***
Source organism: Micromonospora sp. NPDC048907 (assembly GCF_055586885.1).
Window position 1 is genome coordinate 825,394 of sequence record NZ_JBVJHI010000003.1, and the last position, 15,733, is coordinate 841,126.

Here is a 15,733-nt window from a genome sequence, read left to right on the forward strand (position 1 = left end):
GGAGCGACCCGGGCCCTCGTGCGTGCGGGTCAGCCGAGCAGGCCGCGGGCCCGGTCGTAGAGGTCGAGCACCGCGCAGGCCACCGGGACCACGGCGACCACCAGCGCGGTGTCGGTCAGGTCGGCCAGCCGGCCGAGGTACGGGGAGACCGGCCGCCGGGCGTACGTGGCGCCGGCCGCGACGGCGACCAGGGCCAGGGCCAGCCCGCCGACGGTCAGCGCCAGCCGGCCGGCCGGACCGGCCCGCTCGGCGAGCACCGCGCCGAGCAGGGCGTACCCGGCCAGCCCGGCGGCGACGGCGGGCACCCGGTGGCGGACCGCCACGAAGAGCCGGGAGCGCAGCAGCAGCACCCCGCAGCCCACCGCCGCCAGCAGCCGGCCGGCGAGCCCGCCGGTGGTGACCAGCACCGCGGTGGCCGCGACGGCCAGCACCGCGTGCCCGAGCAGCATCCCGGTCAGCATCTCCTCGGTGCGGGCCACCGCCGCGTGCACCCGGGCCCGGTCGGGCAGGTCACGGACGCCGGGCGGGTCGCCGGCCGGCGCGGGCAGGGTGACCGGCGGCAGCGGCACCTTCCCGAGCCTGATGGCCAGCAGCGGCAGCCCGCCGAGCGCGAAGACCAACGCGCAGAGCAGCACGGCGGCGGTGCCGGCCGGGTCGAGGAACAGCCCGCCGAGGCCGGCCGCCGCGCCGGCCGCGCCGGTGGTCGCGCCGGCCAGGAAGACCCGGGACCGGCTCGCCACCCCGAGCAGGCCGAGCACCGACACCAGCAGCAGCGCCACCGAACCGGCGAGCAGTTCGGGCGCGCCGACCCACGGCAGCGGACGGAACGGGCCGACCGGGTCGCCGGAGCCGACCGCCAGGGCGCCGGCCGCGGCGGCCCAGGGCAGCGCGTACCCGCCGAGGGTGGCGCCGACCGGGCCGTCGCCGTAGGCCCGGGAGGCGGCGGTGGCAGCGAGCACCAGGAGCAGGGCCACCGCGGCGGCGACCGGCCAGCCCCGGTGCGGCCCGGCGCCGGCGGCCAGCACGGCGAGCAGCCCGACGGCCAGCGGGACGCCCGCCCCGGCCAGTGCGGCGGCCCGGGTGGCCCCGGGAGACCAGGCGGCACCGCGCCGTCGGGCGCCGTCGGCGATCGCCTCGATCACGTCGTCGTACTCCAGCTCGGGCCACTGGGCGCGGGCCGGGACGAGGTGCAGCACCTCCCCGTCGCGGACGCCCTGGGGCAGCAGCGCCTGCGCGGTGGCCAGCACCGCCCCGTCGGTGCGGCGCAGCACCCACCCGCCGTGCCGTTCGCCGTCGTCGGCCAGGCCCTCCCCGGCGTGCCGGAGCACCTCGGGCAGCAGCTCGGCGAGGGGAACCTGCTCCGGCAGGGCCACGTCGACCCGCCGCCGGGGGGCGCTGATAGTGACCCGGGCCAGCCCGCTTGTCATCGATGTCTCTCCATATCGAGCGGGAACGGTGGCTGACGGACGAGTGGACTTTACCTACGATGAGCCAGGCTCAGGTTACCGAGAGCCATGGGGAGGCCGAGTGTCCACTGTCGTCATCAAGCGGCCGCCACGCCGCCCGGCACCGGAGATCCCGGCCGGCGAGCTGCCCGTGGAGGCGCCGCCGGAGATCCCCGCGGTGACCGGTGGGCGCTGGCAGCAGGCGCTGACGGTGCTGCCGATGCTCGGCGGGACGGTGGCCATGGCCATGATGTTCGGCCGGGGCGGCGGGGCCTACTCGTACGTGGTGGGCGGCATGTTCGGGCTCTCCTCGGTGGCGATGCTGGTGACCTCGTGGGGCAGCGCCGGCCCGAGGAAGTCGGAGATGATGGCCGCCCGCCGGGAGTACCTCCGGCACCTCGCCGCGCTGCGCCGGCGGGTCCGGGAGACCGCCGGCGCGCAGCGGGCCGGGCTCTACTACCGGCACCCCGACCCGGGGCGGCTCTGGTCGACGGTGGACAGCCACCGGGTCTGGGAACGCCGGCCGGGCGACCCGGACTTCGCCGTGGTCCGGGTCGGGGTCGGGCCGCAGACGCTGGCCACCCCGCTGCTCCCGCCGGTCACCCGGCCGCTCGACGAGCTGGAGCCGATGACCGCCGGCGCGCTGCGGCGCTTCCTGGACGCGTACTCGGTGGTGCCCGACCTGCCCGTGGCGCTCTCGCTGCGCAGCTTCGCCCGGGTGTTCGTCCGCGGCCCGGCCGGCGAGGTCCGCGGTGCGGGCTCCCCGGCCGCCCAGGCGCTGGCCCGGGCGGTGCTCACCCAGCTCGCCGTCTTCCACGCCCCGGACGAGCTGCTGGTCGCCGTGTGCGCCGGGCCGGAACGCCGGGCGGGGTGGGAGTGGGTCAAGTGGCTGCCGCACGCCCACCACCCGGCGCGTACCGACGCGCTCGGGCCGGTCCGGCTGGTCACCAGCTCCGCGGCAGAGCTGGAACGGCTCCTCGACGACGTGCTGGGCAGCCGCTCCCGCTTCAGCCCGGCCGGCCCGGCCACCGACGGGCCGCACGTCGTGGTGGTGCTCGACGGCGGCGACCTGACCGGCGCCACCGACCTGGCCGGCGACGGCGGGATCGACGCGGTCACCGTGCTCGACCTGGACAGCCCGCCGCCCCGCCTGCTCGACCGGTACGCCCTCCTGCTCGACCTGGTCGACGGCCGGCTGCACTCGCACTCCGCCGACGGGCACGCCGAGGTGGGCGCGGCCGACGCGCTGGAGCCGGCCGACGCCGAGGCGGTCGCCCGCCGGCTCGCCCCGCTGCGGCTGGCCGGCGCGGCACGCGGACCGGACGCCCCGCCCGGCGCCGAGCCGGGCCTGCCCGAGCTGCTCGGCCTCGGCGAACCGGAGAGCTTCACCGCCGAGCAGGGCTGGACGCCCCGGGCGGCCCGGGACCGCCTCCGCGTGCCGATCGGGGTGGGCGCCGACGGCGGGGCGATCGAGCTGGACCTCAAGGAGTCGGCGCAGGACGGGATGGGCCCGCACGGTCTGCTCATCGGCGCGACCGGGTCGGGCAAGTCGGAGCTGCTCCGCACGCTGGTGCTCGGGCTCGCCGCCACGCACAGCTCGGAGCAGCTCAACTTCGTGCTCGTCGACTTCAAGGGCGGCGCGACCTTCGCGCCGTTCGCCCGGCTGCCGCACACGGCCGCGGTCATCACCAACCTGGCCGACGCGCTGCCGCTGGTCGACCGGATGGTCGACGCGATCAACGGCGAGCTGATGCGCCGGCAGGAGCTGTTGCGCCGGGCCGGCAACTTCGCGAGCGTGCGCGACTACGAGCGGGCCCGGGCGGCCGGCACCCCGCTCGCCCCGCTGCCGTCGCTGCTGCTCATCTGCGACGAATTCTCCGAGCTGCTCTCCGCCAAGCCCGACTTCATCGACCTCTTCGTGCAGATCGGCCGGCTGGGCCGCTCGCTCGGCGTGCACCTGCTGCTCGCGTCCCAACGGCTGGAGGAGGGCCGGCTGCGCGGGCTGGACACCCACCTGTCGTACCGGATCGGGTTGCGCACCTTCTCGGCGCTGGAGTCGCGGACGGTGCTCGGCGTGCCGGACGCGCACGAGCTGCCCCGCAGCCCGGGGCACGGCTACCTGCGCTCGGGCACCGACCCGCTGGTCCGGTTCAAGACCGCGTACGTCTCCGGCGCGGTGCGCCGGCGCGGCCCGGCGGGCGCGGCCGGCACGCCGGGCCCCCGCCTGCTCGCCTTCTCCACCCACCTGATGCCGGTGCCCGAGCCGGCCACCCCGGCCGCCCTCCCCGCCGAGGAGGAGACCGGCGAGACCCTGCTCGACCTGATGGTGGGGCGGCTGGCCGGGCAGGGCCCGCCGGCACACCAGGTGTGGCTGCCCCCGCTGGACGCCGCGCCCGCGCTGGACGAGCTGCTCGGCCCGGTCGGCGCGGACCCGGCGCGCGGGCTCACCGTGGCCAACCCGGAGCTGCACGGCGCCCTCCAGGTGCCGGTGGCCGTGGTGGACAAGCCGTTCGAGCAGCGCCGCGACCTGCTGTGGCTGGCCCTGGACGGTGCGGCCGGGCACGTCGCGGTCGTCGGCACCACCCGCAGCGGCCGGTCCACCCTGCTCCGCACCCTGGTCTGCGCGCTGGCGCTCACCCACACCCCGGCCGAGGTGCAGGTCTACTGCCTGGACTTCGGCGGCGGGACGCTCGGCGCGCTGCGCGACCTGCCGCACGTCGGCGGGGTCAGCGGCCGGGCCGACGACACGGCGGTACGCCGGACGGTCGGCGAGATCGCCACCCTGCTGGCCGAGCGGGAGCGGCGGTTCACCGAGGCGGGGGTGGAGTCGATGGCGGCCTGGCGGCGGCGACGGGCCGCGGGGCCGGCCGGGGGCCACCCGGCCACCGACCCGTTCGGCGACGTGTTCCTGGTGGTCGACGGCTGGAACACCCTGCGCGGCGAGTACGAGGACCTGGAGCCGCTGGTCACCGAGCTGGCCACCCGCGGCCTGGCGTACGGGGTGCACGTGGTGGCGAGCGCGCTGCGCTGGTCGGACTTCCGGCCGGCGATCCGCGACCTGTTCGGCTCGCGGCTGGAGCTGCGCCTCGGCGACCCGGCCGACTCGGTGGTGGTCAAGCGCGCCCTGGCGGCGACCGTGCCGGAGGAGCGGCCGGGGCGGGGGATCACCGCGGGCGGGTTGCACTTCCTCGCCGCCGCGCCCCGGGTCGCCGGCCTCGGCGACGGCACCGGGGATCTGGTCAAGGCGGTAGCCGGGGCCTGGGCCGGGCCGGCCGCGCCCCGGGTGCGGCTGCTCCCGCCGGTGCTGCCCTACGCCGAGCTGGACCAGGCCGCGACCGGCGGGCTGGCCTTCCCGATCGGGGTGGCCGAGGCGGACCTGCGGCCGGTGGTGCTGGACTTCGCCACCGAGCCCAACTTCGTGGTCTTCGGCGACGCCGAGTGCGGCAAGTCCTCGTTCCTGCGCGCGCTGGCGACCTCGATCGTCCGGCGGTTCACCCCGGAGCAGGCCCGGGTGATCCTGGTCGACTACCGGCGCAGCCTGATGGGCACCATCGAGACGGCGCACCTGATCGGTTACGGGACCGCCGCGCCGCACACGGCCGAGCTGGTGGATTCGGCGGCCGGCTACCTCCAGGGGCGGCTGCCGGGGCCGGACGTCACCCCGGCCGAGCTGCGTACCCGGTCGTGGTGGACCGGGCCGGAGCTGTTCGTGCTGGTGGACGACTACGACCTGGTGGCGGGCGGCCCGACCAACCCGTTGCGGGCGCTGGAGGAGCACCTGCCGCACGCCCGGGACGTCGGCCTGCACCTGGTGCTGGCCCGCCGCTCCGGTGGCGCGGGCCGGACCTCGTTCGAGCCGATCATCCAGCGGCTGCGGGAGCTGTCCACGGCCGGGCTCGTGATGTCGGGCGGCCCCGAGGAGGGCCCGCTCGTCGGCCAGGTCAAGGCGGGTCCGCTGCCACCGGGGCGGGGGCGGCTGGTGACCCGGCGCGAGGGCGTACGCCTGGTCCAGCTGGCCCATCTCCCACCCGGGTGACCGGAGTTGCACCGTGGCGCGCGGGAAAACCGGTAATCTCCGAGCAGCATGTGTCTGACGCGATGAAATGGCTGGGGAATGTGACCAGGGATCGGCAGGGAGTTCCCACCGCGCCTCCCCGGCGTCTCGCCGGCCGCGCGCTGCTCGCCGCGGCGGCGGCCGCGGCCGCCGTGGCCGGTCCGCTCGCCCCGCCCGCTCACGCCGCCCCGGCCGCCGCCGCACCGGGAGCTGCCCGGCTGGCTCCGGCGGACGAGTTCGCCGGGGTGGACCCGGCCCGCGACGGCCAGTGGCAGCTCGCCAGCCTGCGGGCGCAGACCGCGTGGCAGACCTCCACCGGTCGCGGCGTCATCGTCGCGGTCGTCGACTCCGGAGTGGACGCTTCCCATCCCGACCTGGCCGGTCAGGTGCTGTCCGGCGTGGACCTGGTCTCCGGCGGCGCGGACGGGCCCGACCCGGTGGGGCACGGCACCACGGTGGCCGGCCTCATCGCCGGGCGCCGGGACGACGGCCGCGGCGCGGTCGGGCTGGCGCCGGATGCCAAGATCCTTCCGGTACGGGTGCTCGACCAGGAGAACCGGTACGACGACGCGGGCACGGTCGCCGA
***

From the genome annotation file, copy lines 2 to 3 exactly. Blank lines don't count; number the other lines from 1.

Window position 1 is genome coordinate 825,394 of sequence record NZ_JBVJHI010000003.1, and the last position, 15,733, is coordinate 841,126.

Here is a 15,733-nt window from a genome sequence, read left to right on the forward strand (position 1 = left end):